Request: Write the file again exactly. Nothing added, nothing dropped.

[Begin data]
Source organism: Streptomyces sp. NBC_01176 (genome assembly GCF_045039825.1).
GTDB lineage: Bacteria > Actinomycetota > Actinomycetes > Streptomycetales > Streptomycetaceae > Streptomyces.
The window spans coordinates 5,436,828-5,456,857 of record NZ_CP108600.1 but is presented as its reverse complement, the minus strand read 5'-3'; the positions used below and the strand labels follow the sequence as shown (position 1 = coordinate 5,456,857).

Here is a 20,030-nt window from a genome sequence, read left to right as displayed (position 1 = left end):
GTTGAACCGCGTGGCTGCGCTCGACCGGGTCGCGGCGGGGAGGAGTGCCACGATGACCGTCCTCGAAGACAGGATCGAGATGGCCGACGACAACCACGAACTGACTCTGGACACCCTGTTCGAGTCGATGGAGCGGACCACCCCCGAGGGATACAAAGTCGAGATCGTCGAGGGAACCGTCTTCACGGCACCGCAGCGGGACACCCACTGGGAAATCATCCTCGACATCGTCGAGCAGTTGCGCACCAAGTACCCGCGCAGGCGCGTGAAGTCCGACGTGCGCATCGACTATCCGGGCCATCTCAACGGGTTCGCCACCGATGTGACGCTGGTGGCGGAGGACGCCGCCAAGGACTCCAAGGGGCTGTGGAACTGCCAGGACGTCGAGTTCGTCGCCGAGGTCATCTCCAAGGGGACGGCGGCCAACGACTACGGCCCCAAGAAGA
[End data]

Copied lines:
Source organism: Streptomyces sp. NBC_01176 (genome assembly GCF_045039825.1).
GTDB lineage: Bacteria > Actinomycetota > Actinomycetes > Streptomycetales > Streptomycetaceae > Streptomyces.
The window spans coordinates 5,436,828-5,456,857 of record NZ_CP108600.1 but is presented as its reverse complement, the minus strand read 5'-3'; the positions used below and the strand labels follow the sequence as shown (position 1 = coordinate 5,456,857).

Here is a 20,030-nt window from a genome sequence, read left to right as displayed (position 1 = left end):
GTTGAACCGCGTGGCTGCGCTCGACCGGGTCGCGGCGGGGAGGAGTGCCACGATGACCGTCCTCGAAGACAGGATCGAGATGGCCGACGACAACCACGAACTGACTCTGGACACCCTGTTCGAGTCGATGGAGCGGACCACCCCCGAGGGATACAAAGTCGAGATCGTCGAGGGAACCGTCTTCACGGCACCGCAGCGGGACACCCACTGGGAAATCATCCTCGACATCGTCGAGCAGTTGCGCACCAAGTACCCGCGCAGGCGCGTGAAGTCCGACGTGCGCATCGACTATCCGGGCCATCTCAACGGGTTCGCCACCGATGTGACGCTGGTGGCGGAGGACGCCGCCAAGGACTCCAAGGGGCTGTGGAACTGCCAGGACGTCGAGTTCGTCGCCGAGGTCATCTCCAAGGGGACGGCGGCCAACGACTACGGCCCCAAGAAGA